​Foo Fighters Pay Tribute To AC/DC Guitarist Malcolm Young – And It’s Amazing

Following the news that AC/DC's Malcolm Young sadly passed away this weekend, tributes have been flooding in for the legendary guitarist from the global music community.

*Sings Back In Black intro riff.*

Fans and fellow musicians have paid their respects to Young, who died on 18 November, with Eddie Van Halen saying it was a "sad day in rock and roll".

Ozzy Osbourne was also among many rock icons paying their respects to the Scottish-Australian musician, taking to Twitter to say: "So sad to learn of the passing of yet another friend, Malcolm Young. He will be sadly missed. God Bless @ACDC".

But there's one tribute that we feel was particularly classy - and befitting of Young's hard rock legacy.

Foo Fighters honoured their fellow rocker by opening a set at Mexico's Corona Capital Festival with a cover of ACDC's guitar-shredding 1977 song 'Let There Be Rock'.

Dedicating the performance to Young, Foo Fighters frontman Dave Grohl shouted to the crowd: "Do you love rock and roll? Tonight we're gonna play some rock and roll for you. Tonight we're gonna play some rock and roll for Malcolm Young."

The dark stage was lit up by an image of Young projected onto a huge screen, before the Foos tore shit up with a loving - and loud - homage to him.

Earlier that day, Grohl posted a heartfelt tribute for Young on Instagram, referencing AC/DC's 1980 concert film, also called Let There Be Rock, as "A relentless performance from the perfect band. It was the first time I lost control to music."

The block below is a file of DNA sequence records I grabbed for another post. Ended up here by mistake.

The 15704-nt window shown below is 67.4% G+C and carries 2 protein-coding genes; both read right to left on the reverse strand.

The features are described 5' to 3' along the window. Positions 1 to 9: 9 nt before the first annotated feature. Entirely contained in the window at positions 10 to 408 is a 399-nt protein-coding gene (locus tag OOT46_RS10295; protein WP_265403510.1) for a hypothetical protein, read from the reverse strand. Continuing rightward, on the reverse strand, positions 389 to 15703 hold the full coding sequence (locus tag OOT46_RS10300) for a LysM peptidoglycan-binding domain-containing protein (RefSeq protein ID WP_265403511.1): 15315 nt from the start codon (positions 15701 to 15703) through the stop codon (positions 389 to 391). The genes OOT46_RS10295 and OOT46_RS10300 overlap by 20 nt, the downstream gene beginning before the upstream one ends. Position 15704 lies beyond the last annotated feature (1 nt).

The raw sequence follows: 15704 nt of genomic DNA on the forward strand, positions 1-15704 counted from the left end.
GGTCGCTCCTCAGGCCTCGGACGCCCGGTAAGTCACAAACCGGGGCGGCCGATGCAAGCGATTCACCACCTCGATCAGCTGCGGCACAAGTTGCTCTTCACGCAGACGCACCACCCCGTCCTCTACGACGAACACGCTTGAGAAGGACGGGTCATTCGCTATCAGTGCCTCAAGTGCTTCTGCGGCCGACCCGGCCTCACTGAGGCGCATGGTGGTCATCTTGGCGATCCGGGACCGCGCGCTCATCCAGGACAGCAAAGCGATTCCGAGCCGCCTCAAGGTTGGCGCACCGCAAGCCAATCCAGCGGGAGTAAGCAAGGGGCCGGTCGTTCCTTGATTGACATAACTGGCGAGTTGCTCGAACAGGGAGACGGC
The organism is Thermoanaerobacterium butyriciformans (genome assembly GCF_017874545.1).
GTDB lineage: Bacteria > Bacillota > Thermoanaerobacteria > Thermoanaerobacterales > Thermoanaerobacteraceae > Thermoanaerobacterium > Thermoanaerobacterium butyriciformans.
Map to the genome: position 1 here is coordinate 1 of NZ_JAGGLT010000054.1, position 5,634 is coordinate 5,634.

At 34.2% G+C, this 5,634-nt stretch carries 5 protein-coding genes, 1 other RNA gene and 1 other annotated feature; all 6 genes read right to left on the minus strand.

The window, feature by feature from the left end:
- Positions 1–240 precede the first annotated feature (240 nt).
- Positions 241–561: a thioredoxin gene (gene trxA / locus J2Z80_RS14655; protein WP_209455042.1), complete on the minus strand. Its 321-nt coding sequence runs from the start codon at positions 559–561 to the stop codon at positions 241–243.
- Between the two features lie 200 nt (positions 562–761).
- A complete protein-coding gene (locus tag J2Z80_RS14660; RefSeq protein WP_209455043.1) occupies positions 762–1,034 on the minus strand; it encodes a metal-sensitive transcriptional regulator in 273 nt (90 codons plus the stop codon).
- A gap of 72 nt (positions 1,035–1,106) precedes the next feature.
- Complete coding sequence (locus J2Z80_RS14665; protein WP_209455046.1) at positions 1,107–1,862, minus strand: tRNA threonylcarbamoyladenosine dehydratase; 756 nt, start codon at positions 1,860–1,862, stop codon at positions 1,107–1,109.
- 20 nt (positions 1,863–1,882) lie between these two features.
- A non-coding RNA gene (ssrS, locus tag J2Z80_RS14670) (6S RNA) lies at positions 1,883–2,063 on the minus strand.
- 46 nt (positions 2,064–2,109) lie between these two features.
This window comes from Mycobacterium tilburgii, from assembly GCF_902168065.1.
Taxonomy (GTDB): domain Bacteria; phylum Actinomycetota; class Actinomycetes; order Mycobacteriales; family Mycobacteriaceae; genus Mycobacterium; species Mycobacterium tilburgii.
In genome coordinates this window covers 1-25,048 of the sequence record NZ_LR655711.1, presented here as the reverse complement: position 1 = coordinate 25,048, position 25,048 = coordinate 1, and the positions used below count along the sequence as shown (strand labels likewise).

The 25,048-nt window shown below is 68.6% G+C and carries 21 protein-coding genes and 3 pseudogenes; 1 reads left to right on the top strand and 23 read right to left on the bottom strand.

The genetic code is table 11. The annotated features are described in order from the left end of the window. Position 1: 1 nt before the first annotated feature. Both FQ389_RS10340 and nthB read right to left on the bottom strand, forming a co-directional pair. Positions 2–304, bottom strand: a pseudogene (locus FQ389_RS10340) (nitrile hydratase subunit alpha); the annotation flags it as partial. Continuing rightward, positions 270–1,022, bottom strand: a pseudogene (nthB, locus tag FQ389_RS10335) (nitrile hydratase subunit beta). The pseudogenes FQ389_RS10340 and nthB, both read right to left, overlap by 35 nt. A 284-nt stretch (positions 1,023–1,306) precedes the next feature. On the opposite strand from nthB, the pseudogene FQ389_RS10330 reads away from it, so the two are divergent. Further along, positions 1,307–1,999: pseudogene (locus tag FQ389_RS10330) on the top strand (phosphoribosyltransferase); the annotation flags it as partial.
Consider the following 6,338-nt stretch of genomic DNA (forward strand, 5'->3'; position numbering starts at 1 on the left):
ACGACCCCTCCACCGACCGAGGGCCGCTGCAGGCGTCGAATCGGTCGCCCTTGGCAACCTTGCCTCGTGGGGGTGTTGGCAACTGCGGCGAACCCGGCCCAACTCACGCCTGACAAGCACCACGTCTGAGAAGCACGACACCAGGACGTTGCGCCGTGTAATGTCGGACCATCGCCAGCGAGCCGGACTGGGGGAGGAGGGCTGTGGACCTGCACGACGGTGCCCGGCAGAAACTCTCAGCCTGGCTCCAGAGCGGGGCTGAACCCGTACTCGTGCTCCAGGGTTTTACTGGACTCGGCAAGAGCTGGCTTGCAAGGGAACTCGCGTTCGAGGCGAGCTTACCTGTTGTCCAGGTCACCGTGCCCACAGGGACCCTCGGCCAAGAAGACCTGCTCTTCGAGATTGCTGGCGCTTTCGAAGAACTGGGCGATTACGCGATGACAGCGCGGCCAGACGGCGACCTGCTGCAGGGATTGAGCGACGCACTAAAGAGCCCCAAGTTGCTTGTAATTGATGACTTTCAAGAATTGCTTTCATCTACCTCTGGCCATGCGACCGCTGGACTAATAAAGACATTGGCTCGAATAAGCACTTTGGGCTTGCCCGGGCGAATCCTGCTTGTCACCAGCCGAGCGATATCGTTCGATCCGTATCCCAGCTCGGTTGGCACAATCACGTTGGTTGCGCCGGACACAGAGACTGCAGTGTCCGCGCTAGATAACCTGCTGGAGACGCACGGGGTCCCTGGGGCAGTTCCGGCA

He also went on to say how Young and AC/DC's influence marked the first time he wanted to be in a band, adding "I don't want to play my guitar anymore, I want to smash it."

Despite a brief hiatus during the late 80s, Young had been involved with AC/DC since the band's inception. However, after developing dementia, he was eventually forced to permanently retire from the band.

During the time, he was behind one of the world's highest-selling albums - 1980's Back in Black - and was also inducted into the Music Hall of Fame in 2003 with the rest of the band.

A statement on the group's website said that Young had shown "enormous dedication and commitment" as the driving force behind the band.

It also said that his loyalty to fans was "unsurpassed", and that he leaves behind "an enormous legacy that will live on forever. Malcolm, job well done."

What a sad loss for music.

Featured Image Credit: PA

Jess Hardiman

Jess Hardiman is a journalist who graduated from Manchester University with a BA in Film Studies, English Language and Literature, and has previously worked for Time Out and The Skinny among others.

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